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Image of Figure 3
Figure 3

strains harboring the virulence plasmid and pregrown at 37°C do not enter HEp-2 cells. was grown overnight in L broth at 28°C. Freshly saturated cultures were diluted in the same medium and were aerated at 37°C for 3 h at this temperature before addition to monolayers of HEp-2 cells. After 2 h for binding and intracellular entry of the bacteria, the monolayers were washed and processed for thin-section electron microscopy. Displayed are two micrographs of infected in this fashion. From Isberg ( ).

Citation: Bliska J. 1994. Yops of the Pathogenic Yersinia spp., p 365-381. In Miller V, Kaper J, Portnoy D, Isberg R (ed), Molecular Genetics of Bacterial Pathogenesis. ASM Press, Washington, DC. doi: 10.1128/9781555818340.ch24
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Figure 4

SDS-PAGE analysis of proteins released by mutants. strains were grown at 37°C in a defined low-Ca medium ( ). Proteins were isolated from the growth medium by precipitation with trichloroacetic acid and were analyzed by electrophoresis on an SDS-polyacrylamide gel (12%). The strains used are described in Bliska et al. ( ). Lane 1, plasmid-cured lane 2, wild-type lane 3, catalytic YopH mutant lane 4, YopH deletion mutant Δ The positions of the molecular size markers (in kilodaltons) and YopH are indicated on the right.

Citation: Bliska J. 1994. Yops of the Pathogenic Yersinia spp., p 365-381. In Miller V, Kaper J, Portnoy D, Isberg R (ed), Molecular Genetics of Bacterial Pathogenesis. ASM Press, Washington, DC. doi: 10.1128/9781555818340.ch24
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Figure 5

Structure of YopH. At the top is shown a restriction map of and a corresponding scale in kilobases. At the bottom is shown a functional map of YopH with a scale corresponding to length in amino acids. The domains involved in various functions of the protein are indicated. Sec, N-terminal 48 residues sufficient for export ( ); YscM, region of YopH that is homologous to YscM (LcrQ) and that corresponds to the first 128 amino acids and overlaps the export domain ( ): SRD; substrate recognition domain (residues 129 to 261), a region of the protein involved in phosphoprotein-binding activity ( ); PTPase, domain of YopH that is homologous to eukaryotic protein tyrosine phosphatase catalytic domains ( ).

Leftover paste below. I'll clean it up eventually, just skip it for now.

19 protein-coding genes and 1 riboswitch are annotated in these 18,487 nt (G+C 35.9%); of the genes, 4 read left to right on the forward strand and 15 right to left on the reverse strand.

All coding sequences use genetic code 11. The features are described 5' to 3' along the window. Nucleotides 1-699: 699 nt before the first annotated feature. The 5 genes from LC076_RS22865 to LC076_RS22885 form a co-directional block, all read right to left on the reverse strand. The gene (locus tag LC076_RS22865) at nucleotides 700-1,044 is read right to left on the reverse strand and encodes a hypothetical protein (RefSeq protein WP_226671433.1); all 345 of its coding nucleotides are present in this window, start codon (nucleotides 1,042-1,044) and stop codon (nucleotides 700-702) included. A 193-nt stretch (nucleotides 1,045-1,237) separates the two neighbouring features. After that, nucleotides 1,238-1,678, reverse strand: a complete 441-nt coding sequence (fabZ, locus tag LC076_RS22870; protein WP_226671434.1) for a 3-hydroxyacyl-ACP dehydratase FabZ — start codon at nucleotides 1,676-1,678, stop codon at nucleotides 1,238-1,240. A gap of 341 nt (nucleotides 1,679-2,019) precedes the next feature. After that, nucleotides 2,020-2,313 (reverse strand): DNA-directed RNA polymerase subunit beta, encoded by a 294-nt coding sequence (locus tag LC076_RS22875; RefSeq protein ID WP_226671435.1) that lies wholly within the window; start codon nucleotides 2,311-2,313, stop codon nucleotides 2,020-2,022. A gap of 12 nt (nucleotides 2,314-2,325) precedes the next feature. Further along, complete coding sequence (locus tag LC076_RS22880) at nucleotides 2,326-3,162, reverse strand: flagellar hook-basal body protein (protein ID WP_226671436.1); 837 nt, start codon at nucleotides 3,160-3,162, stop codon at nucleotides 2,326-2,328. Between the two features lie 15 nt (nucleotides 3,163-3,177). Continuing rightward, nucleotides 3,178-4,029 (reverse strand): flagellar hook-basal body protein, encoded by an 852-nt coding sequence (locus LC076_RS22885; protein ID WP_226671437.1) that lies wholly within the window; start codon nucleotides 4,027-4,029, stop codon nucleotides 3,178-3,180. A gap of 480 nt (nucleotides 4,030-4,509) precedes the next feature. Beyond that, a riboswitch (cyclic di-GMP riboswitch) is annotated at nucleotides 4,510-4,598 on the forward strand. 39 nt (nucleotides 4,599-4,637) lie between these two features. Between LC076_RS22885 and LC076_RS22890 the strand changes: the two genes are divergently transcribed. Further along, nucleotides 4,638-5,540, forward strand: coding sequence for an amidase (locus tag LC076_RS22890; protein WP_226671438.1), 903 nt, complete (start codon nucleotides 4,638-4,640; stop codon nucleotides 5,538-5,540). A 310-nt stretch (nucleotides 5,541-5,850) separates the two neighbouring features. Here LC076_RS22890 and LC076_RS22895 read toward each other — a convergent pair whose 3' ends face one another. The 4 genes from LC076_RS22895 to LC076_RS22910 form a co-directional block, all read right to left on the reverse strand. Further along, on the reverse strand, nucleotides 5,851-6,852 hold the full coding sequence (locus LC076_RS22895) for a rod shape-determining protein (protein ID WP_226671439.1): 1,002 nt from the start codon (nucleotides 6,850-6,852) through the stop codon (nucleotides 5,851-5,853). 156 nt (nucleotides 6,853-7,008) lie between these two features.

Citation: Bliska J. 1994. Yops of the Pathogenic Yersinia spp., p 365-381. In Miller V, Kaper J, Portnoy D, Isberg R (ed), Molecular Genetics of Bacterial Pathogenesis. ASM Press, Washington, DC. doi: 10.1128/9781555818340.ch24
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Tables

Generic image for table
Table 1

Yops and other pYV-encoded proteins released by yersiniae

The names and apparent molecular masses of the proteins released from spp. are given. Molecular masses are from Michiels et al. ( ).

Number of amino acids in each protein as predicted from the gene sequence. Values are for proteins encoded by Y. unless indicated otherwise by the abbreviations in parentheses: Ype, Ye,

ND, not determined.

Citation: Bliska J. 1994. Yops of the Pathogenic Yersinia spp., p 365-381. In Miller V, Kaper J, Portnoy D, Isberg R (ed), Molecular Genetics of Bacterial Pathogenesis. ASM Press, Washington, DC. doi: 10.1128/9781555818340.ch24